As activities go, anointing  Premier League champions in October is a particularly pointless one. History would suggest it is especially pointless when said anointed champs are Chelsea and when November (the most dreaded of all months) hasn’t even happened yet. And yet, this is exactly what people are doing. The sad thing is that they’re only partly doing it for good reasons though i.e. the fact that we’ve looked exceptionally well-organised, well balanced, powerful, varied and confident in almost all of our performances so far. The truth is that, perhaps even for the most part, people have already given the league title to Chelsea because everybody else, quite simply, looks crap.

Last season saw an unprecedented amount of change at the top of the division. Four of the top seven clubs changed their  manager and predictably, the standard wasn’t always great, but the expectation was always that next season, after a year of transition/consolidation, the best teams would come back stronger and make the 2014/15 season a brilliantly competitive affair. Things are rarely so simple in football though and a brief look at each of our rivals will reveal how the exact opposite has come to pass.

Manchester City – As Manuel Pellegrini himself admitted this week, his team are ‘in trouble’. They’re certainly on the verge of trouble at any rate, with issues plainly evident all over the pitch. Over the course of their last three fixtures, the current league holders have conspired to throw away a two goal lead against CSKA in the Champions league, suffer defeat to West Ham in the league and crash out of the League Cup to Newcastle –the most dysfunctional club in division by a mile at the moment. The telling signs of side beginning to struggle are clear in City’s performances at the moment. Poor individual mistakes are costing them goals. Eliaquim Mangala is starting to look vastly overpriced, with neither the pace, nor the intelligence to play centre half at this level. Whilst in attack as well, they are not moving the ball as quickly as they used to, with Yaya Toure just looking disinterested, and Fernando (as of yet) failing to supply the solidity in midfield it was hoped he would bring.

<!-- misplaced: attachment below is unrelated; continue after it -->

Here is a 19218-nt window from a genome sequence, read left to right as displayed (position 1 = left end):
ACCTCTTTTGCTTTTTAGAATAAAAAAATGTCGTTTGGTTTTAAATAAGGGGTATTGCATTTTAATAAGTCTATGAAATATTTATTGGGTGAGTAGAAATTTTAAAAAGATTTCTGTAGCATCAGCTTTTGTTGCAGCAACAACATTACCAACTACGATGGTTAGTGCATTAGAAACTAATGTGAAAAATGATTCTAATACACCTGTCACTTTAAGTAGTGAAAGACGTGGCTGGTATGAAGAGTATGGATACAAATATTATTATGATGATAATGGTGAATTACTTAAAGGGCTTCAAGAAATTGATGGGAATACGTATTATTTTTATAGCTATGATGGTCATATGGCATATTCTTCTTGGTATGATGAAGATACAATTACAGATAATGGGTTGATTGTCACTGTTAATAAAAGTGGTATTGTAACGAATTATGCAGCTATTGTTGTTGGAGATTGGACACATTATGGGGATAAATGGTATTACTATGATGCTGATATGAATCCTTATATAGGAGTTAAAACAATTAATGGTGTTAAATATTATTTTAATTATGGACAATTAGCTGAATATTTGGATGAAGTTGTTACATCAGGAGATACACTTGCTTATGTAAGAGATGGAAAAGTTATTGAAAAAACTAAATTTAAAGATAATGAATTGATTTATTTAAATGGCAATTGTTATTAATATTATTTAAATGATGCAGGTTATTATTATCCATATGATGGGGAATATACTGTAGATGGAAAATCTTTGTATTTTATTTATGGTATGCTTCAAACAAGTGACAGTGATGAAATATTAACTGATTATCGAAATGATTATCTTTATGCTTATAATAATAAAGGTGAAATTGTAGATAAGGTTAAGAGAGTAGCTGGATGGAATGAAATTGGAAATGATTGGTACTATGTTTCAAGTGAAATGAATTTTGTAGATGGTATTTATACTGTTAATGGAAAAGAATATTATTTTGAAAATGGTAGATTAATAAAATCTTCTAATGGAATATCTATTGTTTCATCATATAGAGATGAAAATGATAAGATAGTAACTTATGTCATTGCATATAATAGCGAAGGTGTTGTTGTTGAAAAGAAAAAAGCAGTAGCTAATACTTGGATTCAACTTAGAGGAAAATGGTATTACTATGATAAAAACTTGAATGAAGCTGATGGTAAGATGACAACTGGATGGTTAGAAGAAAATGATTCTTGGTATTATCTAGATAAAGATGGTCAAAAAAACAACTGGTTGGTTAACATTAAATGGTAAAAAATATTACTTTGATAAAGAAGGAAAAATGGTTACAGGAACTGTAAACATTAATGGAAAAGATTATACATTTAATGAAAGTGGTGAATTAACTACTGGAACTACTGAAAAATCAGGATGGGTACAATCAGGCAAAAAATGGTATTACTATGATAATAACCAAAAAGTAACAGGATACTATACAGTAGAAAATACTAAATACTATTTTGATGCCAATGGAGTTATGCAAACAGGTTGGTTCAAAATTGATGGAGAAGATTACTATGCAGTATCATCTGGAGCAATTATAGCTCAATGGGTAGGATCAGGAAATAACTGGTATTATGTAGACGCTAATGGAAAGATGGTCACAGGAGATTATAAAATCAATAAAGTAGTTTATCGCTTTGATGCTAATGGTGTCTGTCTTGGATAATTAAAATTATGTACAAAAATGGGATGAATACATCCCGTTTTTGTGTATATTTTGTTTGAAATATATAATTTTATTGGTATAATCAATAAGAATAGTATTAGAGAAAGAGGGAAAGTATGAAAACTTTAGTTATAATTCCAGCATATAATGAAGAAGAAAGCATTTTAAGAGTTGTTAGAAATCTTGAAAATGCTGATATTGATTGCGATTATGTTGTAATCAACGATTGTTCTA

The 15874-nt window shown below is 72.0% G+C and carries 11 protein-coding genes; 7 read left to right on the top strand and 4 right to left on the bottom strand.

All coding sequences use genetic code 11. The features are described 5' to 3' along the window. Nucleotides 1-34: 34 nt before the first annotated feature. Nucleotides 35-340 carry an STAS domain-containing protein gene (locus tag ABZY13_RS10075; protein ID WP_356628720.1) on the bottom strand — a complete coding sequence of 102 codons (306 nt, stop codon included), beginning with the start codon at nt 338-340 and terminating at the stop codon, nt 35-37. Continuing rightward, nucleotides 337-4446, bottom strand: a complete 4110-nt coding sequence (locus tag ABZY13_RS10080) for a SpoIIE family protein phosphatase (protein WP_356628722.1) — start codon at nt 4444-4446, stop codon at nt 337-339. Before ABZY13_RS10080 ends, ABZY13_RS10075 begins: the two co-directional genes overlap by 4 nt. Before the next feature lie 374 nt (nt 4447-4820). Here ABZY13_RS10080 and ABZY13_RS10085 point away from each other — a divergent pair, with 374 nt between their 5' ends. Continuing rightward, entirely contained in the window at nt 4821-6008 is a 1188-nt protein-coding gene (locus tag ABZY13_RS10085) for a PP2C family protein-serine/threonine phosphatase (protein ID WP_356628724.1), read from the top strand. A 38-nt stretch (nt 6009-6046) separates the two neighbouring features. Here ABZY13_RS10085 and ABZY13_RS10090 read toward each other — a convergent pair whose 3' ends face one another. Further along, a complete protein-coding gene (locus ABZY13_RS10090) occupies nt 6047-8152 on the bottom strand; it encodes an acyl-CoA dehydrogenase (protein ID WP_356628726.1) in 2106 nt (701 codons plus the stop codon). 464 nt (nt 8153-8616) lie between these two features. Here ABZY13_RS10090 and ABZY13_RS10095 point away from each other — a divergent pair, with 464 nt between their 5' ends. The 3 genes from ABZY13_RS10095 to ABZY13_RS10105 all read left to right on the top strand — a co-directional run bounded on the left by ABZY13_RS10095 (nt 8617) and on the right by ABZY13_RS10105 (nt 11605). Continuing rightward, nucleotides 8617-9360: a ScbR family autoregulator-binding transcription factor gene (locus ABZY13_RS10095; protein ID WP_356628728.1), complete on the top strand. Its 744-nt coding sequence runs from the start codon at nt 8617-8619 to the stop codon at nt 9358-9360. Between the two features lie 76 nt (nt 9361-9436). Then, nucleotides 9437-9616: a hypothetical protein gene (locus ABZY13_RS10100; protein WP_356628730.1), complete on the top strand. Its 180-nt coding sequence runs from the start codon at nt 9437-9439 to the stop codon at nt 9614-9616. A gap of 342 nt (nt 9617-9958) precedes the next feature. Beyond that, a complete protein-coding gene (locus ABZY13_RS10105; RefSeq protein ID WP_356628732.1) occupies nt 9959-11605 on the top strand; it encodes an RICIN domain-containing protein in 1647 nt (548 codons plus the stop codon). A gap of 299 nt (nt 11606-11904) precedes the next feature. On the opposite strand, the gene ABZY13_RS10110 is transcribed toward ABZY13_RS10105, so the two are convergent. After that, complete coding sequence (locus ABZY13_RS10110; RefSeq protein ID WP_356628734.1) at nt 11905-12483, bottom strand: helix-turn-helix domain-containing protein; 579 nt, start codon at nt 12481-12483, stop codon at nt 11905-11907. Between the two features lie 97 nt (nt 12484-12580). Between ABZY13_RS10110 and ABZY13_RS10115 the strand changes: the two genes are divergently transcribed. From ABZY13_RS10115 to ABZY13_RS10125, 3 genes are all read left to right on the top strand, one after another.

The most worrying thing for City fans at this point, must be that there is no obvious excuse for these problems to comfort them. The manager and the squad are experienced, there are no real injury concerns, and their summer signings were certainly made early on enough in the window. There is no reason for the lack of cohesion which we’re witnessing at the moment, which just may possibly be indicative of a deeper malaise within the squad (one can only hope). It’s worth bearing in mind they had similar problems at the beginning of last season which they were able to overcome and they may well do so again. They better do it quickly though, before we are completely out of sight.

Liverpool – In contrast, unlike Man City not only are Liverpool’s problems unsurprising, but they were to a large degree predictable. Most are now beginning to realise just how drastically Brendan Rodgers’ side overachieved towards the end of the last season. And now, with Suarez gone, Champions League fixtures to negotiate, and many new signings to accommodate for, things aren’t going quite so smoothly.

Mario Balotelli’s signing has been an almost wholly unsuccessful one so far, with the Italian largely incompatible with the manager’s methods and in poor scoring form; the extent to which the striker is being solely blamed for his team’s results however is ridiculous. The defence continues to look poor in almost every game, in front of an average goalkeeper whom they plainly do not trust. Steven Gerrard has also become too easily targeted and marked out of games in his deeper midfield role, and yet this is where his team need him to play, as evidenced by their hardly-deserved victory at QPR, where he had to retreat from a more advanced position. Other new signings like Adam Lallana, Emre Can and Lazar Markovic are all playing without any clear role at the moment also as they come in and out of the side. Only Rickie Lambert knows where he stands – on the bench.

Arsenal: Arsene Wenger’s tetchy reaction to a BBC reporter asking him if he now holds any regrets, in hindsight, over his summer transfer business, tells you all you need to know about Arsenal’s season so far. How the Frenchman expected to make any tangible progress in the league with Calum Chambers (a 19 year old) and Nacho Monreal (an average full-back) as his third and fourth choice senior centre halves, only he must know. How he expects to win anything with Mikel Arteta and Mathieu Flamini as his only defence minded midfielders, is just as much of a mystery.